Allegations of Racist Guards are Plaguing the Corrections Industry
When unruly inmates in Texas created a disturbance in their fourth-floor cellblock, they surely expected some sort of reprimand. Bruce Parker, a supervisor at Houston's Harris County Jail, delivered one they wouldn't soon forget.
Calling the prisoners "niggers," Parker allegedly went on to threaten them with violence. He announced to his charges that he was "down with the KKK," and had been a Ku Klux Klan member, in fact, since the age of 25.
Parker, who was fired following the July incident, isn't the only corrections officer who's invoked the Klan or white supremacist ideology to teach inmates — and sometimes other guards and even wardens — who's boss.
In at least six states, guards have appeared in mock Klan attire in recent years, and guards have been accused of race-based threats, beatings and even shootings in 10 states.
In addition, suits have been filed in at least 13 states by black guards alleging racist harassment or violence from their own colleagues.
And uncounted settlements have been reached in civil cases filed by guards or inmates where damages are sealed by court order — making the true dimensions of the problem difficult to pin down.
Behind the thick walls and razor wire of America's corrections facilities, there are guards who promote violence and racial animosity. Instead of trying to contain the problems that rack our nation's prisons — like the race-based gangs into which many prisoners are organized — they conspire to make them worse.
"Prisons and jails are the most racially divisive institutions in America," says Kelsey Kauffman, an expert on racism and violence among prison officials who recently completed a study of a big Indiana prison.
"All too often, employees act out on their own racial antagonisms, individually or collectively. In the volatile prison world, the results can be very dangerous for everyone."
A World Defined by Race
An offender entering prison today is typically greeted by race-based gangs like the Aryan Brotherhood, the Aryan Circle, the Bloods, the Crips, the Mexican Mafia. By any measure, these groups make for menacing neighbors.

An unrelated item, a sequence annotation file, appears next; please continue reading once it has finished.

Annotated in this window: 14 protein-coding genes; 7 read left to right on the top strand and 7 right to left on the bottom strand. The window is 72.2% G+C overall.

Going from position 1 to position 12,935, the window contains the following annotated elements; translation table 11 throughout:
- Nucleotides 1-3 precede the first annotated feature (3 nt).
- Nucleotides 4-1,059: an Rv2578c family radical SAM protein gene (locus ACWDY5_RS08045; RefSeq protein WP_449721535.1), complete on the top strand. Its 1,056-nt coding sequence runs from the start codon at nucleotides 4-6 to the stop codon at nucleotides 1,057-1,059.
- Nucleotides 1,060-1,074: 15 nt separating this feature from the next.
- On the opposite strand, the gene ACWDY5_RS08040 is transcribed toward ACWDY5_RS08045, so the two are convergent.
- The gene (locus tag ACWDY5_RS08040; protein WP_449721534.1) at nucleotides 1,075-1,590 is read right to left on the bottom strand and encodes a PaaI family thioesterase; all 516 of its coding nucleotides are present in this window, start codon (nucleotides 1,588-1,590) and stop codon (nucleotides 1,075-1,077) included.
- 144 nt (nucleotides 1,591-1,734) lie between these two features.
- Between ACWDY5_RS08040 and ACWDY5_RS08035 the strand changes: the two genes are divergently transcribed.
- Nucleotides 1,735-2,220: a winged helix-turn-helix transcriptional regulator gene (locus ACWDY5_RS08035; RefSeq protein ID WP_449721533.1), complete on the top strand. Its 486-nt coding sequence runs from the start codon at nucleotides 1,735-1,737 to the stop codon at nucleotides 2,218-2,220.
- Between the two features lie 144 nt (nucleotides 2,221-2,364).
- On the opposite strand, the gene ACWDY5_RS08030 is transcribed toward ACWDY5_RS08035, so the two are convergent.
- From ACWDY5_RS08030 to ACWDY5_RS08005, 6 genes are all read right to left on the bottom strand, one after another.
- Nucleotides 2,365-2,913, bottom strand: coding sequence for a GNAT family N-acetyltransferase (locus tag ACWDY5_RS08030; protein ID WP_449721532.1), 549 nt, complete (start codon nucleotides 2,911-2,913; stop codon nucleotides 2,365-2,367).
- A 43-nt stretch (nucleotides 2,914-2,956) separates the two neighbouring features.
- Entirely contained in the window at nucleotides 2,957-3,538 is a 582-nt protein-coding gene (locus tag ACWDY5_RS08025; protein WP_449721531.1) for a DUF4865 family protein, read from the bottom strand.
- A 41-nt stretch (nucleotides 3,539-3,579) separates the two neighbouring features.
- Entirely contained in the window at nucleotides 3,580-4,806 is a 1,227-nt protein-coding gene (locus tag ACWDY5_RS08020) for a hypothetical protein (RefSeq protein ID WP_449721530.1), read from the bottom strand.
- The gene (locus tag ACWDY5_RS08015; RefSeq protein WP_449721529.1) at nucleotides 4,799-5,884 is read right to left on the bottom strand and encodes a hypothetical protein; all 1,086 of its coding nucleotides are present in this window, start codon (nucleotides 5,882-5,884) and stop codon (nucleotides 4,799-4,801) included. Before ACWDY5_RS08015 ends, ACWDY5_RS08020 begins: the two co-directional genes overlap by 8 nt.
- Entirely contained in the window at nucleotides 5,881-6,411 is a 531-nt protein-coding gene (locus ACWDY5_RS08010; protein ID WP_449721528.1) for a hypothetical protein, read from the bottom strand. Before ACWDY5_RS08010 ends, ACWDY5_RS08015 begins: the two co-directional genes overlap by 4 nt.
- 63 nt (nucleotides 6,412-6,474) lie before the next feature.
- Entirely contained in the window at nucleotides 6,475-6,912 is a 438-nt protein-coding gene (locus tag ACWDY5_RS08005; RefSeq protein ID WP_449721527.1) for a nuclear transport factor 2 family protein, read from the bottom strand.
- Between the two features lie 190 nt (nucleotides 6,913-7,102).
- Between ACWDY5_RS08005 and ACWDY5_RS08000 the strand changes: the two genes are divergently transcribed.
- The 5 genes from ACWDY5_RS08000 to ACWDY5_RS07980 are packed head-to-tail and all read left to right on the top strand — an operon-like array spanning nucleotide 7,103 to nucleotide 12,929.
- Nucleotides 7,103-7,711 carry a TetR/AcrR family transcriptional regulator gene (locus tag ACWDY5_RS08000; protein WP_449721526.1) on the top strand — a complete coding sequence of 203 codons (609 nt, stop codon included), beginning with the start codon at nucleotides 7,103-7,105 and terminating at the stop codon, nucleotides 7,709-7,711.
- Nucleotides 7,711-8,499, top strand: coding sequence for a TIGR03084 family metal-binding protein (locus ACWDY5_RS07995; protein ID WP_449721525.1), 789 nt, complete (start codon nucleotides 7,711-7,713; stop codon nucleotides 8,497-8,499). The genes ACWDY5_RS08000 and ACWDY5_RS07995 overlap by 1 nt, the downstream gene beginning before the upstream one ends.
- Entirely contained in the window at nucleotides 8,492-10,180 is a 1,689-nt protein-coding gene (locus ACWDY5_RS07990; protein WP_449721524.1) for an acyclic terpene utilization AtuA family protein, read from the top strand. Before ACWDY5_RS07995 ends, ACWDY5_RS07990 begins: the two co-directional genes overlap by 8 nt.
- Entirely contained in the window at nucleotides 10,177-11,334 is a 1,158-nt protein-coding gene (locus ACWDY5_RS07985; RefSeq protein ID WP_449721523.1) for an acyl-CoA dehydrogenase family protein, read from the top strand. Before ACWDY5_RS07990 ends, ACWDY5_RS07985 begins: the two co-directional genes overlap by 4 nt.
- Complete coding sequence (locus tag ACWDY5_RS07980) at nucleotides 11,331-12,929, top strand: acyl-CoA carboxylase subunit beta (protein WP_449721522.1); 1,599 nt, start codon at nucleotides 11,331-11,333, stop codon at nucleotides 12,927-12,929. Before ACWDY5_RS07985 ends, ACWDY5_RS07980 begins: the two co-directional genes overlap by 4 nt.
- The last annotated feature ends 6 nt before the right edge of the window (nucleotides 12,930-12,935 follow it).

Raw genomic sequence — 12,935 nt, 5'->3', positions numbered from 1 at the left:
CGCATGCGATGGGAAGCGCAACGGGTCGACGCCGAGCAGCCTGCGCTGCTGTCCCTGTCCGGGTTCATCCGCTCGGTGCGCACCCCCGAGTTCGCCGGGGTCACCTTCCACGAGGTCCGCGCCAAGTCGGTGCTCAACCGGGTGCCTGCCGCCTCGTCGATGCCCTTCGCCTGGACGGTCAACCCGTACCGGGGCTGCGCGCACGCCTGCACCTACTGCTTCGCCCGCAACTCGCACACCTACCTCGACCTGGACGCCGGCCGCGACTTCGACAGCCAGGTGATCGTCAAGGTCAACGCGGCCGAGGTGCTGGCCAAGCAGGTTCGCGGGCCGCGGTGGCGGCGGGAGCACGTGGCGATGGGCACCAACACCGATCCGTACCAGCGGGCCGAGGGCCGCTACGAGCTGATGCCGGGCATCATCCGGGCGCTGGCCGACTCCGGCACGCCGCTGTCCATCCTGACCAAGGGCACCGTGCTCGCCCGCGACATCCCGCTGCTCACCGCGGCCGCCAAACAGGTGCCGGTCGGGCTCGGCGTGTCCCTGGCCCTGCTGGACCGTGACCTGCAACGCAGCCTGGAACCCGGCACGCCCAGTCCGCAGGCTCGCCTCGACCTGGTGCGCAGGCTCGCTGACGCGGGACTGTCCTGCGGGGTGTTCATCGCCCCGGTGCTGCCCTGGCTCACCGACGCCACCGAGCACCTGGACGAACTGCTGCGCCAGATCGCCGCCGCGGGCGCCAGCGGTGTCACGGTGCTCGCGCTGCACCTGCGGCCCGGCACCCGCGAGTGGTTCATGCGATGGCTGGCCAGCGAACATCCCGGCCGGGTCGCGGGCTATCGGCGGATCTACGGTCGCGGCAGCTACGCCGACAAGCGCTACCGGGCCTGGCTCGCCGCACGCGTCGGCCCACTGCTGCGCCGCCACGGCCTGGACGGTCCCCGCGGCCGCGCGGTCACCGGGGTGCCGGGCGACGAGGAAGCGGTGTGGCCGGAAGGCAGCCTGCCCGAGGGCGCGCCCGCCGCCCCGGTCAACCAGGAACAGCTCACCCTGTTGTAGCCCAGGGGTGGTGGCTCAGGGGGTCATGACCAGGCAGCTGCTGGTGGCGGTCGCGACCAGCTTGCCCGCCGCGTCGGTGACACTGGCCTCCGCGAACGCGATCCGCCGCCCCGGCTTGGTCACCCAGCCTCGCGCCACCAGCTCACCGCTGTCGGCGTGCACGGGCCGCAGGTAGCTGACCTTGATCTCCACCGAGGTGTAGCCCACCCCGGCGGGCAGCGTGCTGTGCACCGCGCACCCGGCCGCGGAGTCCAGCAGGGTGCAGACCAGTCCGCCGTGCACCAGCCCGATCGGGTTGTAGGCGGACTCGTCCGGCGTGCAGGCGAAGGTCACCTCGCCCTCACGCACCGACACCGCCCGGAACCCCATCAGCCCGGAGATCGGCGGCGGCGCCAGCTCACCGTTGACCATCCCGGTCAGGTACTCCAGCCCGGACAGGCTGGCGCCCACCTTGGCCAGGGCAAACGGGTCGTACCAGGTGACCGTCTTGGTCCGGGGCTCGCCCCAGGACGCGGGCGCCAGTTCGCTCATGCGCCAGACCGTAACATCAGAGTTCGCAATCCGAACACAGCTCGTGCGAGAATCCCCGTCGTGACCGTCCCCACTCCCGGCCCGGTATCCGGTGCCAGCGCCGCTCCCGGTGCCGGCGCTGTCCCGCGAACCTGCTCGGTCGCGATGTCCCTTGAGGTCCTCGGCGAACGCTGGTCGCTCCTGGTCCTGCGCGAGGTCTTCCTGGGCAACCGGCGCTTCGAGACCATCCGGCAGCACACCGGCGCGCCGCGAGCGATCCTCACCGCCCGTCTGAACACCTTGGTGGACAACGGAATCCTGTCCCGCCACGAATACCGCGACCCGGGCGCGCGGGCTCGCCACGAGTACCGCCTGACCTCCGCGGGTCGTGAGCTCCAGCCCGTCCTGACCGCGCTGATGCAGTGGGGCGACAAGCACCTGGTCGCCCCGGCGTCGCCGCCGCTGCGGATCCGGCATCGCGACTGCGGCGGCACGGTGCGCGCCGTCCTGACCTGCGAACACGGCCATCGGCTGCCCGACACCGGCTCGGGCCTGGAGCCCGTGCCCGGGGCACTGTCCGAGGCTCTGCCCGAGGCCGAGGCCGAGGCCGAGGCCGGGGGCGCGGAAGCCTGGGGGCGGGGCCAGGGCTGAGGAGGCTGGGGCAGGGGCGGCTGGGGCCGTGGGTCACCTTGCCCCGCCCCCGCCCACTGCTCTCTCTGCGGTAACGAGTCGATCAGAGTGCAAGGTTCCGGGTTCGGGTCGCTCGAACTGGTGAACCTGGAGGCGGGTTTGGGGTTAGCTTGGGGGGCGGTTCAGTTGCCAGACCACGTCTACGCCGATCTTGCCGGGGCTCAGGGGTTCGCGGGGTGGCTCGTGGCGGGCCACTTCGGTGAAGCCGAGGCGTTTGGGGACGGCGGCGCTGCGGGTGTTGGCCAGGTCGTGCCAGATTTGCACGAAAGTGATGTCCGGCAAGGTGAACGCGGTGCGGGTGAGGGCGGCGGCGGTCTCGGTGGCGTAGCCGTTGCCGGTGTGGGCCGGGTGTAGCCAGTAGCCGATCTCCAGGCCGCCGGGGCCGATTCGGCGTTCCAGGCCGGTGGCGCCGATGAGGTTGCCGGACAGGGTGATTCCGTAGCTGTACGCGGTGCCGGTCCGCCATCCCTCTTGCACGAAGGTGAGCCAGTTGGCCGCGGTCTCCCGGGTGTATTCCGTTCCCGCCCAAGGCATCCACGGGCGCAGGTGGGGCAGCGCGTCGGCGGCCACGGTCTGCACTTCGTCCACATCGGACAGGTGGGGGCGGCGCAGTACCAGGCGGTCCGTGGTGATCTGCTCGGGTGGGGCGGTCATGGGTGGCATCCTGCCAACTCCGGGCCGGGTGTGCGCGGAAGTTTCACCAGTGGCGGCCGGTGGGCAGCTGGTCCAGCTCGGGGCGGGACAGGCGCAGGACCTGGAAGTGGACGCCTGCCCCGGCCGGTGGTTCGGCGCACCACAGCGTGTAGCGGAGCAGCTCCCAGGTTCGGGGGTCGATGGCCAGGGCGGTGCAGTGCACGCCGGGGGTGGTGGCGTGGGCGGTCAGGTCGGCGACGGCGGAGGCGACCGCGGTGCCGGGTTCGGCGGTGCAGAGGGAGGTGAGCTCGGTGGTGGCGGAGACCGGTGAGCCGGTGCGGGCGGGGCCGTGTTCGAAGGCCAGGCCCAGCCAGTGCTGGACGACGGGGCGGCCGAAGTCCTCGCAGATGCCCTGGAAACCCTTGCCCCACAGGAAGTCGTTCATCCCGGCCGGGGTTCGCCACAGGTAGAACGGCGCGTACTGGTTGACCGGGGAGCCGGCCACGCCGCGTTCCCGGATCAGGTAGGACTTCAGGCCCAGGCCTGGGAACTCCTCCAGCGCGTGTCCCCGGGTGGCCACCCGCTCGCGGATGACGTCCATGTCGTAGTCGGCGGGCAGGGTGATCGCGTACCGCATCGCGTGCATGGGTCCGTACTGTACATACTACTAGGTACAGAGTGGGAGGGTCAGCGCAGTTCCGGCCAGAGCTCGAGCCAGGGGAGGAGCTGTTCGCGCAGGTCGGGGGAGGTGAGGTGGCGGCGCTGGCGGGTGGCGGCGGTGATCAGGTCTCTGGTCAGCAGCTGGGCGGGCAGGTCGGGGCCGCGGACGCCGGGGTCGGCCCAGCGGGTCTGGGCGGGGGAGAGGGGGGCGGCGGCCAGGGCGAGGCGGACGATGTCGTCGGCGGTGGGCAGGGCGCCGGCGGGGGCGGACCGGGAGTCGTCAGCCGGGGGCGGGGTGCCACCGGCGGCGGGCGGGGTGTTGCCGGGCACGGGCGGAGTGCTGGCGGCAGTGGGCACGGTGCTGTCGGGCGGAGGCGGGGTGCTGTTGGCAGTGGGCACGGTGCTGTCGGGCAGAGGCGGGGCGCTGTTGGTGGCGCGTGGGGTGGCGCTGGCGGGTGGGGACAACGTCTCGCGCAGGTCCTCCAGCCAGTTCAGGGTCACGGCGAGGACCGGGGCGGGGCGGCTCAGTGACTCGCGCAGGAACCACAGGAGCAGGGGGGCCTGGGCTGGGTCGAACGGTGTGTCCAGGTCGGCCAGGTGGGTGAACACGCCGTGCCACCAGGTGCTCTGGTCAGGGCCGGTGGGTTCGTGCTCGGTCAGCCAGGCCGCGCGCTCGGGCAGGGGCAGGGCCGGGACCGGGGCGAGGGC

The groups differ. The Aryan Brotherhood, for instance, was born in the prisons as a violent and white supremacist gang, while Crips and Bloods trace their roots to economically motivated black street gangs on the outside.
Some groups are essentially organized crime families, while others concentrate on racist ideology. But they all contribute to a prison world that is divided by race and largely ruled by violence.
Even for a new inmate uninterested in racist ideology, it is often a matter of survival to join up with one or another gang. Failing that, many weaker inmates fall prey to rape, extortion and violence from those around them.
The result is prisons largely organized by race.
"The whole nature of the prison subculture has changed," explains Dan MacAllair, associate director of the Center for Juvenile and Criminal Justice. "It used to be order was maintained through a loose understanding between guards and inmates. And there was an inmate code, a sense of solidarity among inmates. Now, the inmate code has broken down. Prisons have subdivided [along racial lines].
"It wasn't as bad before."
What's more, some guards actually help the gangs thrive by favoring one or another group. "Staff, either through commission or omission, are supporting this activity," senior warden Richard Watkins says of the problems in his own Holliday prison unit in Huntstville,Texas. "It couldn't happen by itself."